How the Smelt Hill Dam on Maine’s Presumpscot River finally met its demise last fall could serve as a sportsmen’s guide to making good things happen. This is no case study in green militarism a la Ed Abbey’s Monkey Wrench Gang. The lesson learned is how grassroots organizations can function within the system by working the convoluted corridors of the corporate world, state and federal agencies and private funding foundations. Many blocked rivers across the nation could see a restoration of fish passages by using the same smart deal brokering. In this case, the Maine Coastal Conservation Association (CCA) gathered enough money (through a combination of federal funds and grassroots fund-raising) to purchase and remove the dam. Under the leadership of executive director Pat Keliher the association worked with the Army Corps of Engineers and Maine’s Department of Environmental Protection to make the deal happen.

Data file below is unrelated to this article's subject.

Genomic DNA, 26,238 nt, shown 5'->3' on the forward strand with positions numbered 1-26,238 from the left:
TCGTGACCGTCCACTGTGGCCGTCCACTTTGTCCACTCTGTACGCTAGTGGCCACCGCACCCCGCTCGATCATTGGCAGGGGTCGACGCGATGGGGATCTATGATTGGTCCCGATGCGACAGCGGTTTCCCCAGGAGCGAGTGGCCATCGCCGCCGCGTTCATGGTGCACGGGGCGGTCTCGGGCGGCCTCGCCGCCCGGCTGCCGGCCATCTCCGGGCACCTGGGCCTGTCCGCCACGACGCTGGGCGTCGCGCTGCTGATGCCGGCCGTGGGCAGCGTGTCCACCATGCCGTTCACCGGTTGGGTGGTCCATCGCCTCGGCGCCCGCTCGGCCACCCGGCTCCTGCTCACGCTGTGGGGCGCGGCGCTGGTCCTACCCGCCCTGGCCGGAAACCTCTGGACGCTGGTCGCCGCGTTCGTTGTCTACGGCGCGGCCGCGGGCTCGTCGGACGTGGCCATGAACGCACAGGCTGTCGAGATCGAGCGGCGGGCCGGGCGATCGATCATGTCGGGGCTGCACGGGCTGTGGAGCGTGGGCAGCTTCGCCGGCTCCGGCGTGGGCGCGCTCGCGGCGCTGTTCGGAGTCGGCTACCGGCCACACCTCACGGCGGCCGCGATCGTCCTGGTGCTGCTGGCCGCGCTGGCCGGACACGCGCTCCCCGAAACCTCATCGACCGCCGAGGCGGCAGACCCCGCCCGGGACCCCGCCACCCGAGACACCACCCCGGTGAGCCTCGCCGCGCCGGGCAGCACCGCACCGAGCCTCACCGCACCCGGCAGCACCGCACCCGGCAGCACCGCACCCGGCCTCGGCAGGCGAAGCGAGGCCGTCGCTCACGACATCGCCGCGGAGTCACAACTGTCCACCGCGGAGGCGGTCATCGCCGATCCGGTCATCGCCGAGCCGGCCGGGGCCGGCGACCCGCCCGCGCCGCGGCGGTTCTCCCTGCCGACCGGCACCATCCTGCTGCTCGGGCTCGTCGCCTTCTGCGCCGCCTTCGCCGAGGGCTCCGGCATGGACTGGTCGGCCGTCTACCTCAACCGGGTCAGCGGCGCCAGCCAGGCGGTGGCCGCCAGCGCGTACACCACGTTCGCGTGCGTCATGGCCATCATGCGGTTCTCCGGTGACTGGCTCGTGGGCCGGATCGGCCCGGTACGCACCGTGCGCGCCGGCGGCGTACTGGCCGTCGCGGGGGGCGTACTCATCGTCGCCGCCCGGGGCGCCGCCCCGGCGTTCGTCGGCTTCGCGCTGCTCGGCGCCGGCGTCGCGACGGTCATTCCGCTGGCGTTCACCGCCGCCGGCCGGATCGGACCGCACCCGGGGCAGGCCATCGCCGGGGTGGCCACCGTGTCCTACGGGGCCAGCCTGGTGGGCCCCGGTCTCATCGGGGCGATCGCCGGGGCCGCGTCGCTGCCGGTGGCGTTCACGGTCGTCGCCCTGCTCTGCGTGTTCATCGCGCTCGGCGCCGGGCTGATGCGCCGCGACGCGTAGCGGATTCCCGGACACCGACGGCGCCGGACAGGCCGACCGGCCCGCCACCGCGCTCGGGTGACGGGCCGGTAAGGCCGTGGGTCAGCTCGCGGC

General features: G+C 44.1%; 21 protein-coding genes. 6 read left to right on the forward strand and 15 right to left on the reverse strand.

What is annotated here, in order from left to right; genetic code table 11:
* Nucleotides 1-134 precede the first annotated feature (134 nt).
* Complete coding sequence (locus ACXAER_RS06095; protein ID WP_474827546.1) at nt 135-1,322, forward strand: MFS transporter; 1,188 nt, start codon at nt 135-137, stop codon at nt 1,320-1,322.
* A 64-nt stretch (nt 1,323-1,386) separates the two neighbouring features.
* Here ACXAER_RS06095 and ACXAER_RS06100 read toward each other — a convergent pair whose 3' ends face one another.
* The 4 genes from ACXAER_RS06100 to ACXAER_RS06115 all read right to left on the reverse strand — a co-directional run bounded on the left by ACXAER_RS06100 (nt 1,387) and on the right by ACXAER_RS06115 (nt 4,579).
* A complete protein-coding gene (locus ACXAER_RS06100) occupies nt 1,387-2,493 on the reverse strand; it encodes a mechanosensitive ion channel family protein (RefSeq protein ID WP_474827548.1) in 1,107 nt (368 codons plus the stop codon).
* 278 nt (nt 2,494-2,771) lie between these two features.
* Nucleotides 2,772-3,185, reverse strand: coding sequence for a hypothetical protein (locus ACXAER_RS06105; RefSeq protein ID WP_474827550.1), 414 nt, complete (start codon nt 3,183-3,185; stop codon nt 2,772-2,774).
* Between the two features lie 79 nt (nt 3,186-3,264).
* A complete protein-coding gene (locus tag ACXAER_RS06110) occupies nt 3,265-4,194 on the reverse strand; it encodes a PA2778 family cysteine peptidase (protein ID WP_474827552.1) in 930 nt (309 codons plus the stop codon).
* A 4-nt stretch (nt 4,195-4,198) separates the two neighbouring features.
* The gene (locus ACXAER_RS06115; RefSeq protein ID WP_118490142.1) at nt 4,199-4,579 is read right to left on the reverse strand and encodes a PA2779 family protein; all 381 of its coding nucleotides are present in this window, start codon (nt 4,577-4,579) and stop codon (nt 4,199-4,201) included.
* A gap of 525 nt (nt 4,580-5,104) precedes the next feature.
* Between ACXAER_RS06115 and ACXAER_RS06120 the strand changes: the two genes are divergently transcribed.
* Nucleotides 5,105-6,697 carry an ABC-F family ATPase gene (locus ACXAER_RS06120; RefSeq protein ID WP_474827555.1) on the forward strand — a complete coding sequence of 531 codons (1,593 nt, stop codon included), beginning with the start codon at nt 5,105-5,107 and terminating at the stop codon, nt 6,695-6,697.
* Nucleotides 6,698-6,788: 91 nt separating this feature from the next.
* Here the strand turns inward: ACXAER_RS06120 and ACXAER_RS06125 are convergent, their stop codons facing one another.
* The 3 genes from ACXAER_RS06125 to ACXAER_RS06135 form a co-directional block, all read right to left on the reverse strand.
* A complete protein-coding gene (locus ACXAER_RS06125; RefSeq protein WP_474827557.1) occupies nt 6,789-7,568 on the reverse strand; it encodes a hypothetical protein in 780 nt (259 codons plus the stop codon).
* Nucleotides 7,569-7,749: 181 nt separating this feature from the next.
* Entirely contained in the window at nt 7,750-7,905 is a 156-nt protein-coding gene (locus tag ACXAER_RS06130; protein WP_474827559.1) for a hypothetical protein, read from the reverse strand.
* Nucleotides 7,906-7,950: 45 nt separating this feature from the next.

The project was scheduled for completion last fall. It opens seven miles of lower river, permitting the passage of shad, herring, alewives, smelt and, most of all, striped bass. Many small streams and feeder branches also become available for spawning.
Sportsmen should know that many dam owners are weighing the cost effectiveness of their facilities and may be open to the kind of brokering that leads to decommission.